Disco was easily the most producer-driven genre of popular music during the 1970s.  As a result, the producers have star-like status amongst genre fans.  A variety of names are thrown around when the subject of “who is the best?” comes up but one could easily make the case that Nile Rodgers and Bernard Edwards – collectively known as The Chic Organization – were the most consistent and forward-thinking of the lot.  Whether cutting albums for their own group, Chic, or racking up hits for Diana Ross and Sister Sledge, they hit the scene with a fully-formed aesthetic that left the fans wanting more and imitators scrambling to grab a piece of their distinctive mirrorball magic.

And yet, Rodgers and Edwards have never received the kind of retrospective tribute their success deserves: most of their productions have remained in print but no one ever made an attempt to do a comprehensive overview.  Thankfully, Rodgers decided to mount this sort of project himself and the result is, for Your Humble Reviewer’s money, the box set of the year.

The Chic Organization, Vol. 1: Savoir Faire is a smartly-assembled set that has a lot to offer fans new and old.  Its four discs walk the listener through the many highpoints of the Rodgers/Edwards discography, starting with their first recording as Chic in 1977 – the propulsive, minimalist-yet-lush “Everybody Dance” – to their final album as a group in 1984.  Along the way, all the familiar hits for other artists – “We Are Family,” “Upside Down” and “He’s The Greatest Dancer,” to name just three – make an appearance as well as some delightful album cuts that show off Rodgers’ and Edwards’ impeccable blend of musicianship and songwriting savvy.

For those unfamiliar with the Chic sound, Your Humble Reviewer thinks of it as “platinum disco”: the churning relentlessness of funk is polished up with a bit of jazzy complexity (especially in the group vocals) plus string arrangements that harken back to the pre-rock era.  As they moved into the 1980’s, the sound became more stripped-down and electronic as Rodgers and Edwards flirted with a more angular, quirky approach that flirted with new wave irreverence.  That said, their gift for an elegant melody never deserted them:  even when they go for an edgy groove, they are so naturally stylish that you’d swear they sweat Armani cologne.

At this point, it must be noted that The Chic Organization, Vol. 1: Savoir Faire is more than just an expansive hits-and-album-tracks comp.  Every cut has been remastered from the original tapes by Rodgers himself so even fans who know every note by heart will be able to hear this set with fresh ears – each song has new sonic depth and the orchestral-tinged glitz is that much brighter.  Rodgers has also been careful to include several rare 12-inch versions and longer versions of familiar cuts.  Noteworthy examples in this category include a reworking of Chic’s “My Forbidden Lover” that has a punchier intro built on a group-vocal hook lifted from later in the song and a hypnotic 12-inch version of Carly Simon’s “Why” that allows the listener to get lost in its mesmerizing synth-reggae groove.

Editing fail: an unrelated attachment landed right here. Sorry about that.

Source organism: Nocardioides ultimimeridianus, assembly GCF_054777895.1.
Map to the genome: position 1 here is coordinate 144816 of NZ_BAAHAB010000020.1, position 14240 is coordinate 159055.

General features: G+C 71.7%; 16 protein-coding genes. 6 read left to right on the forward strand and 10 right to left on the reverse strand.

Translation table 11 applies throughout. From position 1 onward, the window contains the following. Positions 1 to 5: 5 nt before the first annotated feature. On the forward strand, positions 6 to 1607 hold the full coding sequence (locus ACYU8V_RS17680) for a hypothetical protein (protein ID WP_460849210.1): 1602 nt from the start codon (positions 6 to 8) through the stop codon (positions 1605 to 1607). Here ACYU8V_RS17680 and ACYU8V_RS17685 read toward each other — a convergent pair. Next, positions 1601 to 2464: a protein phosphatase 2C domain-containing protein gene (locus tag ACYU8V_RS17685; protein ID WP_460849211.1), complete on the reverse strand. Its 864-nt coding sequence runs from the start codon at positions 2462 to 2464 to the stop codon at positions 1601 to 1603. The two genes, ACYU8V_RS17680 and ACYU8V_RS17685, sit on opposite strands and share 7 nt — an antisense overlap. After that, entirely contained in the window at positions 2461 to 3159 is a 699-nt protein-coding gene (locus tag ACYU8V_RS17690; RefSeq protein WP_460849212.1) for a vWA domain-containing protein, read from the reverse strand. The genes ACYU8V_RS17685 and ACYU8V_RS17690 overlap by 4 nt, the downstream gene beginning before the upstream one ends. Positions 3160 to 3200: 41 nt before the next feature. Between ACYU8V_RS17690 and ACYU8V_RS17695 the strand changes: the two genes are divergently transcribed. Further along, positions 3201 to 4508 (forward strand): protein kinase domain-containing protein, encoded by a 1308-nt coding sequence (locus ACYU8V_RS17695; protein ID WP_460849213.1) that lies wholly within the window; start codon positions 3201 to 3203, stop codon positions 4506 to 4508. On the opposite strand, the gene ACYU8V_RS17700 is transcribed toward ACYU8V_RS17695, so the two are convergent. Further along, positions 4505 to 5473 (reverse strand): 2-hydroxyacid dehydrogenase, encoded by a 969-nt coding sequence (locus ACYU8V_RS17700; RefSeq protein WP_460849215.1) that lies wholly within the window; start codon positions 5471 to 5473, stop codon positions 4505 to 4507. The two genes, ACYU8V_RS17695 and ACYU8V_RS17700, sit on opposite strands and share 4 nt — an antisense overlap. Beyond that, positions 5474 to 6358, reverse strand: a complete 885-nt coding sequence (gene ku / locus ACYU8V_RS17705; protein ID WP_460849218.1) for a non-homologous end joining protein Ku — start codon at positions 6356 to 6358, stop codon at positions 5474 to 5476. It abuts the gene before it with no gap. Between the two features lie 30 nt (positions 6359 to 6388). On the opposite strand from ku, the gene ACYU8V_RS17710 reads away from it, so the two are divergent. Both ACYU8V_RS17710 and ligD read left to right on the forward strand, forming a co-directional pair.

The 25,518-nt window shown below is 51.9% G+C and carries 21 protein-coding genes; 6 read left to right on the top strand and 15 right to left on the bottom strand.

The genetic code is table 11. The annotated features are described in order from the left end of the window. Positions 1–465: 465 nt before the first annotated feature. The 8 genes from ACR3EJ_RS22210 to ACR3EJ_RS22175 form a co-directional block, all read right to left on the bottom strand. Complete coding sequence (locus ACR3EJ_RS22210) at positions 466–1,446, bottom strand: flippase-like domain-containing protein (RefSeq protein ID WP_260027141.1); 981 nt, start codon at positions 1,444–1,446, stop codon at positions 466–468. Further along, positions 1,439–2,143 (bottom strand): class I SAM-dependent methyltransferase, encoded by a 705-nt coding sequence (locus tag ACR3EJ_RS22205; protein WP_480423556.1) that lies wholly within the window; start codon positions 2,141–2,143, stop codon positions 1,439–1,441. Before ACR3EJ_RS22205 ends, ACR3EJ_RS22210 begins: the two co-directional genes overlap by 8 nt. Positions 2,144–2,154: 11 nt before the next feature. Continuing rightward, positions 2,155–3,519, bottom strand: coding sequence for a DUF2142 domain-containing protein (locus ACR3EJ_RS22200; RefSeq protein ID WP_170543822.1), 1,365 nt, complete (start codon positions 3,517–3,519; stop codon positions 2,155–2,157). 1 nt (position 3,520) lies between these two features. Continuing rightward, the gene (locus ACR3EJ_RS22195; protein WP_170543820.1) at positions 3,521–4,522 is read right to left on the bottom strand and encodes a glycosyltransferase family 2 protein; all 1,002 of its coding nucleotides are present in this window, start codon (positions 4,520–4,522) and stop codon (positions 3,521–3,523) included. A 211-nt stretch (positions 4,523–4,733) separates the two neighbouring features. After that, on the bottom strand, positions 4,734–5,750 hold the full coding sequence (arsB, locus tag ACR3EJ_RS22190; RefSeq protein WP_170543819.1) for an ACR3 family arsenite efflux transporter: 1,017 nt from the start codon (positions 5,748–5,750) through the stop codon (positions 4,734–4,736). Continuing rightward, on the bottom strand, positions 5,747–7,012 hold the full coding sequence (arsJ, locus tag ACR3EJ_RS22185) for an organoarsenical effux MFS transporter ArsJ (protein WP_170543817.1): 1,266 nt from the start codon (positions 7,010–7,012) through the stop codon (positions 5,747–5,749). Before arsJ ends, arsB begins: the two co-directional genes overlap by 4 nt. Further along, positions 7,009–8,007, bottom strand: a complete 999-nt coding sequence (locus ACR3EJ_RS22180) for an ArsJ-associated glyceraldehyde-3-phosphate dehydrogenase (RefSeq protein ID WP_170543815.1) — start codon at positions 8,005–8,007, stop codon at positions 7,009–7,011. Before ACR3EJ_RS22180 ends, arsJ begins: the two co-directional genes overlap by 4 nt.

Even better, there are five new mixes by Dimitri From Paris: if you’ve ever heard DFP’s remix work on stuff from this era, you know he has a reverent, classical style of mixing that blends in nicely with the originals here.  His remix of Chic’s “I Want Your Love” has an impressive, symphonic flair but his most impressive work here might be his take on Sister Sledge’s “Thinking Of You,” which bookends the lush, yearning-strings-led groove of the song with a solo burst of ecstatic gospel vocalizing that makes the song inbetween feel like a heavenly dream.

However, the biggest treat on The Chic Organization, Vol. 1: Savoir Faire might be the trio of tracks from Johnny Mathis’s unreleased, Chic Organization-produced album.  It’s tragic that Mathis and his management got cold feet about releasing said album because it would have easily been received as his best modern work: the Rodgers/Edwards production pushes the trademark elegance of the Chic sound to the fore and Mathis responds to it with classy, inspired performances.  Each of the cuts is a seamless blend of the old and new, with the sprightly vocal gymnastics of “Something To Sing About” being Your Humble Reviewer’s favorite.

If there’s a quibble with this set, it is that the liner notes could have been more expansive:  Rodgers contributes a nice yet all too brief essay that touches on Chic’s early days and how the box set came to be but fans will likely regret that there isn’t song by song annotation.  That said, it’s the music that matters most and The Chic Organization, Vol. 1: Savoir Faire delivers cut after cut of disco as its most elegant.  If you have a serious interest in disco, don’t hesitate to pick this set up.


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